Perhaps most markedly, at Tongji University in Shanghai on Wednesday, Mr. Gauck delivered a blistering, if coded, speech, in which he criticized repressive political states and called for civil society to be allowed to flourish.

The German newspaper Die Welt reported that “in a clever speech, the president held up a mirror to Chinese politics.” By referring extensively to Germany’s experiences of Nazism and East German Communism, Mr. Gauck drew parallels with China today that resonated, the article said.

Mr. Gauck told an audience of students and teachers that he came from a country “that has faced some of the same problems that China has to confront.”

East Germany “silenced its own people, locked them up and humiliated those who refused to comply with the will of the leaders,” he said. “And the entire system lacked proper legitimacy. Free, equal and secret public elections were not held. The result was a lack of credibility, which went hand in hand with a culture of distrust between the rulers and those they ruled.”

He criticized some countries’ insistence that they were unique and therefore beyond others’ judgment, an idea that Chinese leaders frequently put forward.

“For a long time, Germany claimed special cultural status — a sort of exceptionalism — according to which what was right for everyone needn’t necessarily apply to Germany. Ultimately, it took the cataclysm of Nazism and its defeat in the Second World War to make the Federal Republic of Germany open itself up to the basic principles” of Enlightenment philosophy, Mr. Gauck said: “inalienable human rights and the rule of law, separation of powers, representative democracy and popular sovereignty.”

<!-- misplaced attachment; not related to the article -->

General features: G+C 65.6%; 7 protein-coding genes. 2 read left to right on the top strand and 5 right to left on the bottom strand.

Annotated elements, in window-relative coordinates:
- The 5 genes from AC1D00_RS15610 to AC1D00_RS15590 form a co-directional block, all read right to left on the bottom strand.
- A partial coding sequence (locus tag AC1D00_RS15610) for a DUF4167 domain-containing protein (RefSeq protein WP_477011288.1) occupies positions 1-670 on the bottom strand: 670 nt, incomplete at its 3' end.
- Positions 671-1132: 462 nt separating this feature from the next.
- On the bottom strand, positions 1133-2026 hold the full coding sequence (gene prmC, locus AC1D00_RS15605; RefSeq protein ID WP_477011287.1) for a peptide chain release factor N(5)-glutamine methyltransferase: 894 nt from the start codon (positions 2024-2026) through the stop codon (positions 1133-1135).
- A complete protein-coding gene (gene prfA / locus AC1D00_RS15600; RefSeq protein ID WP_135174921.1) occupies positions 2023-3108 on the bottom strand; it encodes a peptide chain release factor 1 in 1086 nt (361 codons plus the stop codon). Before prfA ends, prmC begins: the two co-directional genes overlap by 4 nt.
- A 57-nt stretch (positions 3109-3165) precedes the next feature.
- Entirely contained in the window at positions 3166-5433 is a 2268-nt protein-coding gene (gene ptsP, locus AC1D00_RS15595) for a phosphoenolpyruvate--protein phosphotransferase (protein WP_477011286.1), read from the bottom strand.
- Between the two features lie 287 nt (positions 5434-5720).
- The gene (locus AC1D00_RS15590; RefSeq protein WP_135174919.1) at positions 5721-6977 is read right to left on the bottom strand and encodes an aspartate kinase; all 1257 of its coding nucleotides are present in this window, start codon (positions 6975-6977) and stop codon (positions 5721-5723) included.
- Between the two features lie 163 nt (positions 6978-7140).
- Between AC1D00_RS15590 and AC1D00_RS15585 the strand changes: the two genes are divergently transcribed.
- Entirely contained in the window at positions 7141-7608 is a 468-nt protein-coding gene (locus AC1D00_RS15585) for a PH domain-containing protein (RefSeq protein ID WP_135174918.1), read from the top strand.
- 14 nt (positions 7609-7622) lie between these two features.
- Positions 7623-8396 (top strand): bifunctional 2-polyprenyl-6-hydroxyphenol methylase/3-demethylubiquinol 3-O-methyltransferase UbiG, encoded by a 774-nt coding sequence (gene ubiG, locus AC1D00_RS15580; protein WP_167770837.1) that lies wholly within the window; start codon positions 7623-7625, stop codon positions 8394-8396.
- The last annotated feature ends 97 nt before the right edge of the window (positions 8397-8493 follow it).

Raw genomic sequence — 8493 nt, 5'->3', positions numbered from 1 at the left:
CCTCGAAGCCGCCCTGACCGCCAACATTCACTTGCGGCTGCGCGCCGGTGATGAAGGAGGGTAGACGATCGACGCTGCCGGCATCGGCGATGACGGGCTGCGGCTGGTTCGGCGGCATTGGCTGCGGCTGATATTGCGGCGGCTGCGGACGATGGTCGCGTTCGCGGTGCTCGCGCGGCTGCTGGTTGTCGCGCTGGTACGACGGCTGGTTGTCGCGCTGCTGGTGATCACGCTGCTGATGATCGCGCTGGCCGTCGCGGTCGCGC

He added, in another apparent reference to China today: “That moment made it clear that the human yearning for freedom cannot be kept down. That’s why individual liberties cannot be replaced by material goods or social status in the long term.”

Hua Chunying, a spokeswoman for the Chinese Ministry of Foreign Affairs,played down Mr. Gauck’s speech.

“As long as the two countries strengthen dialogue while respecting and treating each other equally, China and Germany can boost mutual trust and cooperation,” Ms. Hua said at a regular news briefing.

And Xinhua, the state news agency, avoided addressing the remarks, noting that Mr. Gauck had expressed optimism over Chinese-German cooperation.

On Tuesday, the day after Mr. Gauck met with rights lawyers, Global Times, a nationalist newspaper, appeared to try to warn Mr. Gauck off the topic with an editorial headlined: “Human rights not priority for Gauck visit.”

“Unlike German Chancellor Angela Merkel, who needs to maintain a good economic relationship with China, Gauck is thought to have fewer concerns and could inflict more pressure on the Chinese government over human rights issues,” the newspaper wrote.

It added, “Gauck might have to say something about human rights, because it has become a required routine for Western politicians on their China visits. But it will only be a trivial matter on his agenda.”

Mr. Liao, the exiled writer, said that he did not know exactly what Mr. Gauck said to Chinese leaders but that he was confident the visit would help China’s struggling civil society and human rights advocates.

“It will per se have a deep and far-reaching influence on China’s dissident intellectual community and on the people,” he wrote in an email.